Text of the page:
2008


The 2008 PM2.5 24-hour concentrations were below the 24-hour NAAQS of 35 µg/m3 with the exception of seven values in January, November, and December. There were no Exceptional Events documented this year. The 98th percentile concentration was 46.7 µg/m3.



2007


The 2007 PM2.5 24-hour concentrations were below the 2006 24-hour NAAQS of 35 µg/m3 with the exception of one value in December. There were no Exceptional Events documented this year. The 98th percentile concentration was 33.1 µg/m3.



2006


NOTE: In 2006 EPA strengthened the National Ambient Air Quality Standard by lowering the concentration to 35 µg/m3. The 2006 PM2.5 24-hour concentrations measured were below the new 24-hour NAAQS of 35 µg/m3 with the exception of four values in January and February. There were no Exceptional Events documented this year. The 98th percentile concentration was 42.2 µg/m3. While the 98th percentile was roughly the same level as in previous years, this year it exceeded the NAAQS, because of the changes to the standards.



2005


The 2005 PM2.5 24-hour concentrations were below the 1997 24-hour NAAQS of 65 µg/m3. The State classified several values in June, July, and Agust as Exceptional Events even though they did not exceed the NAAQS. The 98th percentile concentration was 40.6 µg/m3, below the 1997 24-hour NAAQS of 65 µg/m3.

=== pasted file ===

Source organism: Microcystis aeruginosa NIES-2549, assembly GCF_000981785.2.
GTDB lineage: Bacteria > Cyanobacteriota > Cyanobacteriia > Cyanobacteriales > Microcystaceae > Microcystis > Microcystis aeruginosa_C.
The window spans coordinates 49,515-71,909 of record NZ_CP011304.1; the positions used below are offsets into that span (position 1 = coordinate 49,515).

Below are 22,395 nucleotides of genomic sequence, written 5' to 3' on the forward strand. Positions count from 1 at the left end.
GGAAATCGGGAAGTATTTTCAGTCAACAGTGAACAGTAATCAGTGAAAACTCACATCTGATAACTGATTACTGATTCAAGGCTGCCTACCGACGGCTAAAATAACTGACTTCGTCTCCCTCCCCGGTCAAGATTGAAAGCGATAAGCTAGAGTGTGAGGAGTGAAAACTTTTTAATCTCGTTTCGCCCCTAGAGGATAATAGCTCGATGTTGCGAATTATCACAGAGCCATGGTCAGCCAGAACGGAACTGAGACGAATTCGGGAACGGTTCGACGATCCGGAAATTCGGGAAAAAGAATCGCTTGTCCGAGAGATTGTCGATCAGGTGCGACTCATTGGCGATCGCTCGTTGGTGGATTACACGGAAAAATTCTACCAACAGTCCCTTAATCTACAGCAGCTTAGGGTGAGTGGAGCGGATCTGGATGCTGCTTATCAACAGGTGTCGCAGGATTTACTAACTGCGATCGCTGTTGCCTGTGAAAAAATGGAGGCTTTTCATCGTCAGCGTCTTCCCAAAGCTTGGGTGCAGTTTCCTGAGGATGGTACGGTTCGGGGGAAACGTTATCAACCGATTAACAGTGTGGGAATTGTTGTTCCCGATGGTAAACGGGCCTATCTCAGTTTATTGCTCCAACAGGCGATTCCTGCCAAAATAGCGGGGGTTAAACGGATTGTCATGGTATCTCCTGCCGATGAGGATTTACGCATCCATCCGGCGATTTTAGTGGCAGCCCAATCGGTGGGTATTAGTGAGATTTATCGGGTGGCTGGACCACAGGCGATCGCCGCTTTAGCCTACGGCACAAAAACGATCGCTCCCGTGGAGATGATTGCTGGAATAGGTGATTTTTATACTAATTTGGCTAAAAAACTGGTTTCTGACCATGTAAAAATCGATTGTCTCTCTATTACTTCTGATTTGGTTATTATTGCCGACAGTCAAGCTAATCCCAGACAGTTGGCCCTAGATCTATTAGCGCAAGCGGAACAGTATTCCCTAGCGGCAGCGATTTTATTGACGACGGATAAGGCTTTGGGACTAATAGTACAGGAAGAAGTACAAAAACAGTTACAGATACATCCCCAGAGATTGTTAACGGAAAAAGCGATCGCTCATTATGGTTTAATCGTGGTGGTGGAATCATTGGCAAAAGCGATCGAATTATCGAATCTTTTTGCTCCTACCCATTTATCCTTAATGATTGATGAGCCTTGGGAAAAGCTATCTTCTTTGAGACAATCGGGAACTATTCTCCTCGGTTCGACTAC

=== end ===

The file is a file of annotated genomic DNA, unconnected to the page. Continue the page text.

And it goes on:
2004


The 2004 PM2.5 24-hour concentrations were below the 1997 24-hour NAAQS of 65 µg/m3 with multiple exceptions: the PM2.5 concentration exceeded the standard in June, July, Agust, and September. These exceedances, however, were caused by wildfire smoke, an event that qualified as an “Exceptional Event” and these concentrations were not included in determining compliance with the NAAQS. The 98th percentile concentration was 46.2 µg/m3, below the 1997 24-hour NAAQS of 65 µg/m3.



2003


The 2003 PM2.5 24-hour concentrations were all below the 1997 24-hour NAAQS of 65 µg/m3. There were no Exceptional Events documented this year. The 98th percentile concentration was 32.7 µg/m3, below the 1997 24-hour NAAQS of 65 µg/m3.



2002


The 2002 PM2.5 24-hour concentrations were below the 1997 24-hour NAAQS of 65 µg/m3 with one exception: the PM2.5 concentration exceeded the standard in July. The exceedance in July, however, was caused by wildfire smoke, an event that qualified as an “Exceptional Event” and was not included in calculations of the 98th percentile concentration. The 98th percentile concentration was 43.4 µg/m3.



2001


The 2001 PM2.5 24-hour concentrations were all below the 1997 24-hour NAAQS of 65 µg/m3. There were no Exceptional Events documented this year. The 98th percentile concentration was 43.4 µg/m3.



2000


The 2000 PM2.5 concentrations exhibited a distribution that is typical of Fairbanks air quality – higher concentrations in winter when air pollution is trapped by inversion. The PM2.5 24-hour concentrations in 2000 were below the 1997 24-hour National Ambient Air Quality Standard (NAAQS) of 65 µg/m3 with two exceptions: the PM2.5 concentration exceeded the standard in January and again in July. The exceedance in July, however, was caused by wildfire smoke, an event that qualified as an “Exceptional Event” and for which the State can request a waiver from EPA to exclude these values from the dataset used to calculate NAAQS compliance. If EPA agrees with the State’s request, the Exceptional Event concentrations will not be included in any calculations or comparisons to the NAAQS. The 98th percentile concentration was 46.3 µg/m3.